Saturday, May 30, 2015

Oregon's Mysterious 'Disappearing Lake' Explained

As pointed out here, Mother Nature has her own unique ways and we should not interfere.

Oregon is a remarkable state in terms of natural resources and their respect for those wonderful assets.

Oregon's Mysterious 'Disappearing Lake' Explained

During the rainy fall and winter, most Oregonians probably don't give much thought to Lost Lake, a shallow lake surrounded by pine trees that sits near a highway.
But drivers might do a double take during the summer. During the dry months, the 85-acre (0.34 square kilometers) lake vanishes and turns into meadow.
The reason? Two hollow lava tubes at the bottom of the lake are constantly draining the lake dry, much like a bathtub left unplugged.
"The lakebed begins to fill in the late fall, when the amount of rain coming in starts exceeding the ability of the lava tubes to drain off the water," said Jude McHugh, a spokeswoman for the Willamette National Forest in Oregon. "And it continues to fill all winter long in a series of rain or snowstorms."
As the rainy season peters out, the 9-foot-deep (2.7 meters) lake loses its water source, and water disappears down the lava tubes until it's gone, McHugh said. The lake's watery boom-and-bust cycle repeats itself every year, she added.
Lava tubes aren't uncommon in Oregon. The state is home to the towering Cascades, a range of mountains and active volcanoes that extends from southern British Columbia to Northern California.
When lava streams flow down a volcano the outside crust cools as it makes contact with air. Hot lava continues to flow under the hardened crust, "kind of like a subway tunnel," McHugh said.
After the hot lava drains away, a hollow tube remains. Some lava tubes become a unique ecosystem for animals and others attract tourists. Lava Beds National Monument in Northern California has "all kinds of lava tubes," McHugh said. "Little guys literally a foot [0.30 m] across, and ones you can walk in that are just massive."
But Lost Lake, located about 130 miles (209 km) southeast of Portland, sports just two small lava tubes. The lake likely formed about 3,000 years ago, when lava flowing from a volcanic vent blocked a river channel and created the lake, McHugh said.
"Several small streams feed into the lake intermittently, but the lava tube drain holes are the only known outlets," McHugh said.
It's not entirely clear where the drained lake water goes, but researchers have an idea. It likely falls down the lava tubes and seeps through layers of cracked volcanic rock as groundwater, McHugh said.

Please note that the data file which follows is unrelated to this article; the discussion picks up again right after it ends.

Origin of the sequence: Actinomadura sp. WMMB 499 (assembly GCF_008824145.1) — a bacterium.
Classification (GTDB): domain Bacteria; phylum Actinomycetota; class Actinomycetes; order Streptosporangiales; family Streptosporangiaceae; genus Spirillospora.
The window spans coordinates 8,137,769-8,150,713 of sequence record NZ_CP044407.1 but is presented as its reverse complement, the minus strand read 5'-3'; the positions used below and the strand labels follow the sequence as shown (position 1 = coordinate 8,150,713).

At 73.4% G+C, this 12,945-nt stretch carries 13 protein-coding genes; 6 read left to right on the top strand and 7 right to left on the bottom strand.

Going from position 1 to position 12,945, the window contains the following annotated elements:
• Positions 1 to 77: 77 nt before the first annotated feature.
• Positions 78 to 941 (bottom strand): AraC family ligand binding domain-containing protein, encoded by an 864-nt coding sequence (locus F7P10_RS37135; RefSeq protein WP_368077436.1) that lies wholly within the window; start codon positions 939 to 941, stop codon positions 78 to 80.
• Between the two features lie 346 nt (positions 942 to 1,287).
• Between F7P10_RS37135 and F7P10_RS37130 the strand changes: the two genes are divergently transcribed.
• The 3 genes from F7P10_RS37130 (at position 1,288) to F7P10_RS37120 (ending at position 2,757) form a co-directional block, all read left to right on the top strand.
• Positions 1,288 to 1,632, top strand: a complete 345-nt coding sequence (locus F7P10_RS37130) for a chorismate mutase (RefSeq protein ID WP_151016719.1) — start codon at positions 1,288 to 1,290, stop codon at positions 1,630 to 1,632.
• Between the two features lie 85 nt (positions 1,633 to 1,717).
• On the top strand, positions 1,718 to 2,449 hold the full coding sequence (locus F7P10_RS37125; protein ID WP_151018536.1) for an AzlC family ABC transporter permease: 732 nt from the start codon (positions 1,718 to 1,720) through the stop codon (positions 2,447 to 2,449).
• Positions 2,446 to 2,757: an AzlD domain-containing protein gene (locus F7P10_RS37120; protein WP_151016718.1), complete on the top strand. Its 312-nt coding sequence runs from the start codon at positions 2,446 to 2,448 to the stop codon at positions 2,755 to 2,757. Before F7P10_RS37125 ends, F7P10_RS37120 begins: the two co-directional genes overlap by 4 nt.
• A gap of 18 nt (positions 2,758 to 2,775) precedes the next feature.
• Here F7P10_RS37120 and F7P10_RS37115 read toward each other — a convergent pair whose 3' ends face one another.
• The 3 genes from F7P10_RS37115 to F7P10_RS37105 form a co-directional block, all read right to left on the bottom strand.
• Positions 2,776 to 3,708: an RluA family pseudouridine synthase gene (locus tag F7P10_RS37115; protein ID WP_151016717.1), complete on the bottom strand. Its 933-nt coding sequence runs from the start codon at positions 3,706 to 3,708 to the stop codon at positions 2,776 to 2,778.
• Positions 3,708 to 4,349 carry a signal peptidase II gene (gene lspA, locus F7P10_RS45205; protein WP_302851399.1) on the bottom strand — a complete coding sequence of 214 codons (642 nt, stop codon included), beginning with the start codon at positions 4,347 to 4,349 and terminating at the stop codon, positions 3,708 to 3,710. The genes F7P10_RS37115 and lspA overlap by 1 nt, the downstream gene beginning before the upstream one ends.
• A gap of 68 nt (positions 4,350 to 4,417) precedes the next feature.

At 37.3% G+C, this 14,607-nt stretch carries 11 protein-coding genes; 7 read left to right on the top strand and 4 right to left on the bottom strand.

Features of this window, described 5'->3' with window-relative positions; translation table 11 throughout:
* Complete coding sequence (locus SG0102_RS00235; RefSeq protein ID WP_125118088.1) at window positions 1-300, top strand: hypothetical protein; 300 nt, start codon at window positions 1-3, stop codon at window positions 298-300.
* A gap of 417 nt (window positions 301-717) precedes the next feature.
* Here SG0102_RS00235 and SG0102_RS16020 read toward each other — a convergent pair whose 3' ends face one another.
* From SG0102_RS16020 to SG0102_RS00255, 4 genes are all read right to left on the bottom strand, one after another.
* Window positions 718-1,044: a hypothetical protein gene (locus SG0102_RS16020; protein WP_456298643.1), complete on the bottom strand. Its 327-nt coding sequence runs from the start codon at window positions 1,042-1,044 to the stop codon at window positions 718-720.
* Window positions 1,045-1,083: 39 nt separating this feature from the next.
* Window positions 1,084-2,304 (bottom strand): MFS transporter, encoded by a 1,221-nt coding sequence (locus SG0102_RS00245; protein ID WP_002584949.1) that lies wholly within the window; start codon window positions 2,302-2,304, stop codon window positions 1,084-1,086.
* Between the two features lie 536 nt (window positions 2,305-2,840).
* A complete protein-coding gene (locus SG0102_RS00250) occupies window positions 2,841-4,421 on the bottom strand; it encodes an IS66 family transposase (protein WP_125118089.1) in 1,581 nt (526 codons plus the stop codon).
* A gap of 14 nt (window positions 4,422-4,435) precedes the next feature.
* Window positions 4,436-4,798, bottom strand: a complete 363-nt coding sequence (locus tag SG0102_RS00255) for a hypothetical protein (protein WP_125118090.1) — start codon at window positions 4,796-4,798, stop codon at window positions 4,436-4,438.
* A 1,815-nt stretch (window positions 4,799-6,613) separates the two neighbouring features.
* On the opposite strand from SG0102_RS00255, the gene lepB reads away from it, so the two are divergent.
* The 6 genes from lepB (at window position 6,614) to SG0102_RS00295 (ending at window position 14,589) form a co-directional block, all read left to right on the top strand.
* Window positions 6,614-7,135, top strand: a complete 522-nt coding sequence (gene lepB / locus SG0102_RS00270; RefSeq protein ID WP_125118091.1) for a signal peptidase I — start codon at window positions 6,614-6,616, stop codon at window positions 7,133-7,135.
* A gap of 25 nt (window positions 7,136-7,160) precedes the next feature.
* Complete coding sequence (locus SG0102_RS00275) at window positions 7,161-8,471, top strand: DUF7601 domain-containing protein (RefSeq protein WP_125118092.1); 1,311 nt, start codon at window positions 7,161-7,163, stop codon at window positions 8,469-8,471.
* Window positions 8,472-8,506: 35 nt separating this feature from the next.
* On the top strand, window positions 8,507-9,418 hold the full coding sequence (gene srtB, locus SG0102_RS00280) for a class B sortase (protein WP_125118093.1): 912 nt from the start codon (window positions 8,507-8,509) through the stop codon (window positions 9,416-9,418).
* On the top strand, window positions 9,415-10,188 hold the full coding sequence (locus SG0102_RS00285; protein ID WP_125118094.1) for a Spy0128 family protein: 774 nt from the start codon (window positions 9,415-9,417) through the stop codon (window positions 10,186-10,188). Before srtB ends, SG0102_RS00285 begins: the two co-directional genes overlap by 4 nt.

Lost Lake sits on volcanic rock that formed about 12,000 years ago, she said. When this "young" rock formed, it was filled with gas bubbles that left behind pores as they escaped into the atmosphere. The lava also cracked and fissured as it flowed over the terrain, she said.
It takes roughly seven to 10 years for water to filter down through all those cracks and pores, McHugh said.
"Here in western Oregon, it pops out at the valley floor and supplies drinking water and important habitat for humans, fish and all kinds of species," she said. "That water that fell today, there's some kid that's going to be born tomorrow that's going to be drinking it when he's 10."
However, people aren't always respectful of lava tubes. At Lost Lake, some people have tried to plug the drainage holes and have also thrown trash into the lake over the years, McHugh said.
"We do not want to interfere with natural processes, and we very much discourage that," McHugh said. What's more, even if a plug did work, the lake would likely overflow and flood the nearby highway, she said.

Friday, May 29, 2015

Get to our Twitter feed

To take a look at a great live coverage piece we released on the main network site today (Renewable  Here's the link:

Last week, GrowSmart RI held their 2015 Awards Ceremony for a series of outstanding achievements by shaping a stronger Rhode Island. This year's special guest and keynote speaker was Oregon Congressman Earl Blumenauer. ReNewable Now was fortunate enough to catch up with the Congressman, who spent some time with Peter Arpin and Rhode Island State Representative Jay O’Grady, during which they asked him about government’s roll in staging smart growth, along with what inspires his passion. You can watch the video to see the entire interview. The entire awards ceremony coverage will be released later this week via @ReNewableNowTV  . - See more at:

New Hydroelectric Plant

Here's a perfect example of a better, cleaner way of powering our homes and buildings, creating new jobs and keeping revenue local (versus energy costs flowing to another state or country).

Certainly, a good offset to carbon levels, but that is just a small part of the value of these types of investments.  New York is a state with a clear vision and goals on renewables.

New Hydroelectric Plant to Be Built for New York


The city is planning to build a $72 million hyrdoelectric power plant at its Cannonsville Reservoir. Credit New York City Department of Environmental Protection

It seems as natural as, well, water: Harness the energy potential of a 95-billion-gallon reservoir to run four turbines and generate electrical power cleanly and at a profit.
Having overcome potential hurdles ranging from drought-stricken rafters on the Delaware River to the endangered dwarf wedgemussel and northern wild monkshood, New York City is tapping the vast resources of its upstate reservoir system to commission a new hydroelectric plant.